Don’t talk to me in that tone of voice….
There won’t be many of us who didn’t hear that phrase at some point in our childhood.
These days, the only tone most people are fixed on is their ring tone (mine is a dalek, thanks for asking) but there is another tone that we should think about whether we work in comms or not. And that is tone of voice.
How many times have you been misunderstood because someone projected a tone of voice onto a text you’ve sent that wasn’t at all what you intended?
“Okay” is a good example. Does it mean, “Okay, if I must”, “Okay, sure, that sounds nice” or maybe even “Okay! Brilliant! Can’t wait!”?
Face to face we have all the cues: we see the smile (or look of disappointment); we see the body language; we probably have the context of knowing the person we are talking to and what their response is likely to be.
And yet when we talk about ‘tone of voice’ from a branding point of view, we are talking about the often ambiguous written word. We are talking about your brand’s verbal identity: about positioning you in a way that people recognise you from a phrase you repeat, or a style you use, or the way you always sign off your emails. It is the final bit of the brand jigsaw, once you have your shiny new visual identity and your perfectly honed messaging.
It is not what you say, it is how you say it.
Why does your brand need an established tone of voice?
We want your supporters and service users to spot you in the overcrowded comms space. We want them to greet you like an old friend and not just scroll on by. We want them to recognise you (from a distance).
This wouldn’t be a blog about charity marketing without a mention of Macmillan (I heard you all groan then, but you have to confess they do a great job).
If you search for their tone of voice guidelines online you will find a fully downloadable manual.
But you don’t need to read it. You already know their tone of voice: they talk “as a friend would, with warmth and encouragement”. You know it because even if you have never needed this fabulous charity you have ‘seen’ their tone of voice everywhere. You would recognise it even without a logo.
If your brand tone of voice sounds like the people who represent your brand (as it should) and reflects your organisational values (which it must) then you will build trust, improve brand recall, increase the likeability of your brand and generate loyalty; the ultimate aim of any brand.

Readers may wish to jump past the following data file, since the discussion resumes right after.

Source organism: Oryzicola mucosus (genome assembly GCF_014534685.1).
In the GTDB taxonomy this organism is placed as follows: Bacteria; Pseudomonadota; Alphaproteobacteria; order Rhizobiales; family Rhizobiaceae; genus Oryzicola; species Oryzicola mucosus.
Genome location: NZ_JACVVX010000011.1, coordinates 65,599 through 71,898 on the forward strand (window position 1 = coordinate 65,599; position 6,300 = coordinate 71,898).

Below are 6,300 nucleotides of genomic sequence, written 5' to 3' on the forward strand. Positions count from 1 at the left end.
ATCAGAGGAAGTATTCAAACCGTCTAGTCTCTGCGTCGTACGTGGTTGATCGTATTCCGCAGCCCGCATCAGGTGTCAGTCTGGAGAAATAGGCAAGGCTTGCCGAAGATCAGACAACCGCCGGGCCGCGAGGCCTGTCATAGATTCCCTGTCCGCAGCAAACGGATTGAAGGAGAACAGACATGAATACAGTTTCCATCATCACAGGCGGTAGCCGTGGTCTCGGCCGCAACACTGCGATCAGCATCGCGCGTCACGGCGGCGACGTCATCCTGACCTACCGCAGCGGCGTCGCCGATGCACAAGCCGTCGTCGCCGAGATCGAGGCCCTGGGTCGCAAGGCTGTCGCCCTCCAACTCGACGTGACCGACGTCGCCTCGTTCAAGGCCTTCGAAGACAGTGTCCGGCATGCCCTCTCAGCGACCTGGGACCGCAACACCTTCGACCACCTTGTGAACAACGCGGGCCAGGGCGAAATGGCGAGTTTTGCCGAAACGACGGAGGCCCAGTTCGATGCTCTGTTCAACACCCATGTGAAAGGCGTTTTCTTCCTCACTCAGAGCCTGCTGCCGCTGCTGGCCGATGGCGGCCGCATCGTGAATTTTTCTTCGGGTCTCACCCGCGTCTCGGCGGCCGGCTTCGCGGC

Tone of Voice checklist:
- What words and phrases do your stakeholders use when they talk about you?
- What sort of tone is set by your values? Is your brand upbeat, engaging and fun? Or perhaps your language needs to show empathy and care? Are you quick witted, serious, educational?
- Should you use formal or informal language?
- Is it okay to use jargon?
- Do you need all those technical terms and pesky TLAs or can you unpack them into more easily understood language?
- What emotions does your brand need to convey?
- Should you write in the first person, or the third person?
- Is there flexibility across different platforms and, if so, how far does that flexibility reach?
What else would you add to the list?
Tone of voice guidelines are not intended to be a straight-jacket. They should empower your teams to create their own content with confidence.
Still not convinced?
Whichever sector you work in, it is always good to look beyond it to find best practice in other areas (maybe areas with bigger budgets!)
If you want to be inspired, take a look at:
- Innocent Drinks. They make smoothies but honestly you feel as though you know the entire team and could pop round for a cuppa with them (well, more likely a smoothie). They are friendly and informative, fun and engaging. They consistently use short punchy statements and they make you chuckle.
- Greggs My heroes when it comes to brand tone of voice. Great British chat, with great British humour, about the great British sausage (or vegan) roll. Gentle banter that leaves you visualising the glint in the copywriter’s eye.
- Monzo New to my list of great brand voices. I mean they are talking about banking. And they make it interesting. More to the point, they make it accessible. A fine example of talking technical but making it super clear and easy to understand.
Can you think of other brands that are rocking a great tone of voice in their communications at the moment? I would love to hear about them – get in touch here.
Strategic Communications Consultant
The Charity Academy